No clear winner here: All of the three have their selling points and disadvantages. I for one bought a pro subscription from RTM and am now actively using it in my everyday life – works out pretty well so far. If Producteev gets their few but major downsides sorted out, they seem like a possible competitor in the future. Doit.im’s way to structure tasks just doesn’t fit into my workflow and I’m not expecting this to change fundamentally; its other feature don’t make it stand out as well.


  • Rathikasunil says:

    amI’d agree in principle hoewevr in practice I find that ensuring the flow is very much about the tools one uses. Of course it is overkill to have a number of different task managers except for the fact that none of them do what I need in every situation. RTM is useful for sharing lists and working on my phone (something that Outlook and Toodledo aren’t strong on). Outlook is great for handling my Exchange-based email, and Toodledo is easy to use and useful for my general tasks when I’m sitting on front of my computer. If I could find one application which would work for everything I need, it would be no question.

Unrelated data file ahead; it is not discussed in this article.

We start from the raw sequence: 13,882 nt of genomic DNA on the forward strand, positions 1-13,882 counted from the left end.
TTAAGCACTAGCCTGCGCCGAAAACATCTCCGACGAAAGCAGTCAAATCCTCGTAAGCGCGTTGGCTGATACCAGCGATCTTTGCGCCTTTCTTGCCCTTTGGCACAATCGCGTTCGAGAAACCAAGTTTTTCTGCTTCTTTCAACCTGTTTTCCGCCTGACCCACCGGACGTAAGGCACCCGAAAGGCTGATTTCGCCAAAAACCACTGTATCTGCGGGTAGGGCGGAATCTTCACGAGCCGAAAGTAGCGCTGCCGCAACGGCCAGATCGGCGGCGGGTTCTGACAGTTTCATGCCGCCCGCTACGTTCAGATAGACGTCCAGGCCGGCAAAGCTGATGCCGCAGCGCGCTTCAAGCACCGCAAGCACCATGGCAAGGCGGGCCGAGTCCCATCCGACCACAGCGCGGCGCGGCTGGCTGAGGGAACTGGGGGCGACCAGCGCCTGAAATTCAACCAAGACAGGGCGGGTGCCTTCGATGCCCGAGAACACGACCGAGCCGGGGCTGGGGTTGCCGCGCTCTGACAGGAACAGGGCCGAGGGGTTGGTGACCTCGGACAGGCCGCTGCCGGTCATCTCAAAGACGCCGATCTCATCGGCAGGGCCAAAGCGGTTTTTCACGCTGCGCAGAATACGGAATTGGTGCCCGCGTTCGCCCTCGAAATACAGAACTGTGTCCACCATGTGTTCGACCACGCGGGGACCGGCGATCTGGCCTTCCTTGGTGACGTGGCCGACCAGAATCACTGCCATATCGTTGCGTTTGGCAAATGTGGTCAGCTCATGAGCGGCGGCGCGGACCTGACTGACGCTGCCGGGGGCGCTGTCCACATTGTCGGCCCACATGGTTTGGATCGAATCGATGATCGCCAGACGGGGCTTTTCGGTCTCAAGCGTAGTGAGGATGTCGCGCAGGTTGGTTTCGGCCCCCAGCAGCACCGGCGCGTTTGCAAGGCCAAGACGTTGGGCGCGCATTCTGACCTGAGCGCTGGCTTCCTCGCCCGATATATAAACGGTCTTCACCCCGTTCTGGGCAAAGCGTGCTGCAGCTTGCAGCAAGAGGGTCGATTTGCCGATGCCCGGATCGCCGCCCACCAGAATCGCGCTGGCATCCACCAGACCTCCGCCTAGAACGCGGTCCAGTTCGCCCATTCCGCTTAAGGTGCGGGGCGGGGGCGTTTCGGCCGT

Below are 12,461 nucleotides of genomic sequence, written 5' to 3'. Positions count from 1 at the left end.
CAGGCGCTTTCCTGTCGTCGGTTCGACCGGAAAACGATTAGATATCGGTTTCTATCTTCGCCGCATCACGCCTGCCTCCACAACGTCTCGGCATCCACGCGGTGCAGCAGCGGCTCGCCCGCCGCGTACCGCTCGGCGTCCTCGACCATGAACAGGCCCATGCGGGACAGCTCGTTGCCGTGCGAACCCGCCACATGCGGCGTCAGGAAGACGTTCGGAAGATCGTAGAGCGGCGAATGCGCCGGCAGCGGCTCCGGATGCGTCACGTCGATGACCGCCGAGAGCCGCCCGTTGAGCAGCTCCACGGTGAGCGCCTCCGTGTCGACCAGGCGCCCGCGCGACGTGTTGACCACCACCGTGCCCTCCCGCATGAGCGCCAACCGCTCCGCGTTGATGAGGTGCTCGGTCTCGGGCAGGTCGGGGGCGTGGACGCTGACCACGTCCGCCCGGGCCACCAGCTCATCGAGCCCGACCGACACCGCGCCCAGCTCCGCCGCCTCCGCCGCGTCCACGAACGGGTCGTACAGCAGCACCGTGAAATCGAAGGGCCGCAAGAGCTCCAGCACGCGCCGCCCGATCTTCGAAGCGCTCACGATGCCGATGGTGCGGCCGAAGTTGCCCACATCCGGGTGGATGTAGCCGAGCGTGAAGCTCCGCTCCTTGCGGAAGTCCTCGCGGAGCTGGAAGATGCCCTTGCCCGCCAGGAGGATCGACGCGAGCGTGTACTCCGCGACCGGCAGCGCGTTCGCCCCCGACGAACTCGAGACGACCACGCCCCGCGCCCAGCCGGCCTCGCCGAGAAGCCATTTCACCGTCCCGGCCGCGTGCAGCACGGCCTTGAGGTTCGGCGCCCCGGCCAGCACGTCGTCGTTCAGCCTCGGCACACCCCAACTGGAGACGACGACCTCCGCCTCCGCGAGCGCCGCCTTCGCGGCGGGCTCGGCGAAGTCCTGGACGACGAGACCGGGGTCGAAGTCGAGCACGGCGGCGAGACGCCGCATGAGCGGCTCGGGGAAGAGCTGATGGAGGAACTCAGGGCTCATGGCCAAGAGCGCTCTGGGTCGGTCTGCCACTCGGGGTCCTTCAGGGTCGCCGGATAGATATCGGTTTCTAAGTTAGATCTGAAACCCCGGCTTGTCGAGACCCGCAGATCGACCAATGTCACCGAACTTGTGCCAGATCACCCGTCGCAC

• Hi

    Although I don’t use GTD, but rather Charles R Hobbs Time and Your Life, I do use Producteev to keep track. Curious what the checkbox vs the Green check mark are supposed to do. Any thoughts?

    BTW, I agree there are shortcomings in all the electronic tools these days. Ironically, in my view, it was easier to use an electronic system in the past. Palm era software was modeled on paper systems like Day-timers.

    In order to stay organized on paper — and obviously people did (can you say Industrial Revolution), your systems had to be very elegant. This was carried over into the first Palm type organizers, but has been lost in the focus on making it all work across all platforms.